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GBCSA urges building owners to know and show their energy performance

By next December, some non-residential buildings will be required by law to display an Energy Performance Certificate (EPC), which demonstrates the efficiency or inefficiency of a building.

This is done by measuring the building’s energy use intensity and giving it a colour-coded score from A-G, like the energy rating you would find on appliances.

In the same way that drivers check the fuel consumption of a car before renting or buying it, knowing the energy performance of a building empowers potential buyers or tenants to make a more informed decision.

It is hoped that this will be a great boost for energy efficiency in South Africa, since the first step toward lowering energy consumption is knowing energy consumption. The new regulation requires that energy data is collected over the period of a year, to get an adequate measure of the building’s energy use. Thus, building owners will see how their buildings compare against the SANS 10400-XA benchmark energy usage intensity value.

Once information on a building’s energy performance is publicly displayed, it will be much harder to justify operating an inefficient building. Buyers and tenants do not desire to move into a building that will be more expensive to run and will be a drain on the Planet’s resources.

EPCs In South Africa

To obtain an EPC, a building owner will need to gather some of the building information – the electricity consumption data for a year, the net floor area, information on the areas excluded, vacancy rates – and contract a South African National Accreditation System (SANAS) accredited inspection body (IB) to audit the information. The IB submits the energy performance value to the South African National Energy Development Institute (SANEDI), which inputs it into the National Building Energy Performance Register.  A unique number for the EPC is generated and sent to the SANAS accredited IB, who then issues the EPC to the client for display.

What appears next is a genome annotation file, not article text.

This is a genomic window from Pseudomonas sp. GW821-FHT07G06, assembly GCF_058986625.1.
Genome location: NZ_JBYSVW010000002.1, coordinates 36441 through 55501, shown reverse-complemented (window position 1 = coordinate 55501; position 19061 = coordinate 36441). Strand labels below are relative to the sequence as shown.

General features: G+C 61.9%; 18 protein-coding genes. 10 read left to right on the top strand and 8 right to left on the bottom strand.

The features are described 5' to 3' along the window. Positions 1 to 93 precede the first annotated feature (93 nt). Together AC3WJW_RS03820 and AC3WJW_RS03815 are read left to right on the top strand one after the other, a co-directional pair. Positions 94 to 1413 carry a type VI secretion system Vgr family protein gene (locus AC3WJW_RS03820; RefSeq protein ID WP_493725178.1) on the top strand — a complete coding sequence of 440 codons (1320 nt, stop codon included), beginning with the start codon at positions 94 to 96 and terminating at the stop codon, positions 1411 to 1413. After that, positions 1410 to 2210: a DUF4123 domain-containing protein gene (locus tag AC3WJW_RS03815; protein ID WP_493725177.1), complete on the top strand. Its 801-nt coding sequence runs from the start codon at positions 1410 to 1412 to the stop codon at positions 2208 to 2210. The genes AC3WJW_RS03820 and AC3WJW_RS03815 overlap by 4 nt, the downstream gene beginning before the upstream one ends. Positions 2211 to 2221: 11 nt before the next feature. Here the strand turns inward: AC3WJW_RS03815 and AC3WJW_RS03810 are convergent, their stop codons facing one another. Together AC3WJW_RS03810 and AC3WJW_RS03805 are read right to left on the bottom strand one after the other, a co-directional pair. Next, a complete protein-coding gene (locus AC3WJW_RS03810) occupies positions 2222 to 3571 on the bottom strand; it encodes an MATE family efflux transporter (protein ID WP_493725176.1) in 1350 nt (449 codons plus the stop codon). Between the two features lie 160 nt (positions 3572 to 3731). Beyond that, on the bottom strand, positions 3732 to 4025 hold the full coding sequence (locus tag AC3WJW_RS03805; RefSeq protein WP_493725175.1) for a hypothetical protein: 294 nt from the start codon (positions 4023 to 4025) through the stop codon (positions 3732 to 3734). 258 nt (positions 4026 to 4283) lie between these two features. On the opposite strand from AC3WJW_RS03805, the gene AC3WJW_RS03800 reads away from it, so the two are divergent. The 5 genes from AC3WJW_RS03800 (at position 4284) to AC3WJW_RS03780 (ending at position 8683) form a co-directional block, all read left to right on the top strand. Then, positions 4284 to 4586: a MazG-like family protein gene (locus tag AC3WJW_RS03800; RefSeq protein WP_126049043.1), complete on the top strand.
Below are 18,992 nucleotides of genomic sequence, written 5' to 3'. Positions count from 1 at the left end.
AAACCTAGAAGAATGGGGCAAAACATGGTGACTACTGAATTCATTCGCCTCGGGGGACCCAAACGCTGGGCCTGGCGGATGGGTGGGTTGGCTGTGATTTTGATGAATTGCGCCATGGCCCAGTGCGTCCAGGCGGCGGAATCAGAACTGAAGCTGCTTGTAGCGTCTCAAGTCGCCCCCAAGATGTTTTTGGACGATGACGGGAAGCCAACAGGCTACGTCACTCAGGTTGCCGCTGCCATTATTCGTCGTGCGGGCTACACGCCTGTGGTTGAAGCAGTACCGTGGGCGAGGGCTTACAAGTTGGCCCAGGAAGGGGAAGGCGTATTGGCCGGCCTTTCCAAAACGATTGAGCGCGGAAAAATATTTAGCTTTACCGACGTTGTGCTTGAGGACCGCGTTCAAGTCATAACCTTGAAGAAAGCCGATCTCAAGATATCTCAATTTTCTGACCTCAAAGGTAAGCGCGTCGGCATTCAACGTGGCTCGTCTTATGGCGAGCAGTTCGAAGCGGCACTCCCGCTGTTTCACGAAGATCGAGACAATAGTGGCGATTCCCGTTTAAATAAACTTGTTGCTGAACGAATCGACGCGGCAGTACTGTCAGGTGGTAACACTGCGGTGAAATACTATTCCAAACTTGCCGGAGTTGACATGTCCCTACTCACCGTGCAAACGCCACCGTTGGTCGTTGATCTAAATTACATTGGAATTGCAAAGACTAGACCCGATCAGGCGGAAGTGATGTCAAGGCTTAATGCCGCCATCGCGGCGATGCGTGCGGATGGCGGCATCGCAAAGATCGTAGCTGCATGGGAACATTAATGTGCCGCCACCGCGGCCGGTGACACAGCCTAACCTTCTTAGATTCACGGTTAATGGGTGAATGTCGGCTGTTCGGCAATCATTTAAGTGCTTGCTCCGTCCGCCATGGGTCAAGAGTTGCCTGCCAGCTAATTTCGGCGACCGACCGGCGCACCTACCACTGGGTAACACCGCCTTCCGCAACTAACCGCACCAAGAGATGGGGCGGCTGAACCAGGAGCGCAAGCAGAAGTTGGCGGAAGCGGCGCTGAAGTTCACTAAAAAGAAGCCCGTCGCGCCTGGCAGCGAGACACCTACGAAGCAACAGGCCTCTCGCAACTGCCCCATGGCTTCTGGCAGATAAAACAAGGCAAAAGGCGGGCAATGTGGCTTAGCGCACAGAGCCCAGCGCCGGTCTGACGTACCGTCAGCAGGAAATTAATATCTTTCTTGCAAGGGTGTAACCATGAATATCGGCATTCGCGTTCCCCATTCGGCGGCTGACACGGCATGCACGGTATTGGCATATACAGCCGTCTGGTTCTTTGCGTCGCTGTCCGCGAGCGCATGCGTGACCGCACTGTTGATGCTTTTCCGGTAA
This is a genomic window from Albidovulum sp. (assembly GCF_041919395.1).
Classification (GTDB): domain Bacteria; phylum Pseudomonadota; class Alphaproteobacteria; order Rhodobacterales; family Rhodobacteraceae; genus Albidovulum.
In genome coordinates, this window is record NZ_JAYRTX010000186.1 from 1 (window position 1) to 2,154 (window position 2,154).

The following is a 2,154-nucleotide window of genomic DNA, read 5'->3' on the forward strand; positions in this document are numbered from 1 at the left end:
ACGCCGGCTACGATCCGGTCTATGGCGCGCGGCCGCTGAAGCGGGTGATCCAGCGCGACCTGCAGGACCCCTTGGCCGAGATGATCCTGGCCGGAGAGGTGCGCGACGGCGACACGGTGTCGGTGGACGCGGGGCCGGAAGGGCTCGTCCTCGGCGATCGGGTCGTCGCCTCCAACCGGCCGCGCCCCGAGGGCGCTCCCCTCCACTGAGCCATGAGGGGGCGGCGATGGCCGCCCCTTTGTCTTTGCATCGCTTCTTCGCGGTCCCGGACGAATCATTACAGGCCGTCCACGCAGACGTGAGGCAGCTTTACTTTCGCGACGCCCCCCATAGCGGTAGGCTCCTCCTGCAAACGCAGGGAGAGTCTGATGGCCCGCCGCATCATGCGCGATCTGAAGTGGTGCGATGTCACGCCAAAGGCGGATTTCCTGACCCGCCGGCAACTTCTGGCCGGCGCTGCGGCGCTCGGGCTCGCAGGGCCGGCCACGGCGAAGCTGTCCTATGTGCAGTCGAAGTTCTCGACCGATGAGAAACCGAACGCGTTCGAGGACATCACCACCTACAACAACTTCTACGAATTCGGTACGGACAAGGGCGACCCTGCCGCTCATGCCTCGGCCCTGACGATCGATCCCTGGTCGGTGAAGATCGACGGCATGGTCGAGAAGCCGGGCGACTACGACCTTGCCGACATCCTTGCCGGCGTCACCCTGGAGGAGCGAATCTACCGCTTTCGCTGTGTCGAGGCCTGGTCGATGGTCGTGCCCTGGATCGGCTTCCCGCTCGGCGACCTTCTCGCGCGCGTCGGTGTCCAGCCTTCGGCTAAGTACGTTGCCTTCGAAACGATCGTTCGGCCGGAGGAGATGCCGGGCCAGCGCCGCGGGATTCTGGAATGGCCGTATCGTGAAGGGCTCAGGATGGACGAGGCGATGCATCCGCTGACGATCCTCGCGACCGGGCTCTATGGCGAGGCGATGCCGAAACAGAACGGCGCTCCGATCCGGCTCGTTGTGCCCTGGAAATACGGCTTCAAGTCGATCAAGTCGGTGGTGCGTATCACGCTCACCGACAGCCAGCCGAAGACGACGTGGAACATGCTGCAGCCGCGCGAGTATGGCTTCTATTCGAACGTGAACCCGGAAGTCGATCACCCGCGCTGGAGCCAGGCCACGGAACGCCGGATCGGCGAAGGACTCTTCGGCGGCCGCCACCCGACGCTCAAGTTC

The National Building Energy Performance Register will assist with future benchmarking of building energy consumption and track progress toward achievement of the targets set out in future EPC regulations.

Before joining the Green Building Council South Africa (GBCSA), CEO Lisa Reynolds played an important role in the development of SANS 1544, the South African National Standard, which governs EPCs. “The old adage “if you don’t measure it, you can’t manage it” is the basis for the EPC Regulations. The energy usage of the South African existing building stock is unknown. How do we improve on an unknown? By measuring it – and ultimately improving on it,” says Reynolds.

The Stellenbosch University Admin B building is the first in South Africa to achieve an EPC. The building received an A-rating for electrical consumption of 48 kWh per square metre per year. The University has been collecting data for several years and the data verification was completed by Bluedust Engineering Solutions. This information was handed to Mess Energy Management and Validation Service, which is accredited by SANEDI to issue EPCs.

The challenge is now on to see which building in South Africa will be the next to get its Energy Performance Certificate.

The GBCSA is providing training workshops on EPC’s in two parts/sessions. The first one is for building owners, facilities managers and consultants interested in understanding more about the EPC process and the second session must also be attended for those wishing to become SANAS accredited inspection bodies. Click here for more information.

Towards Net Zero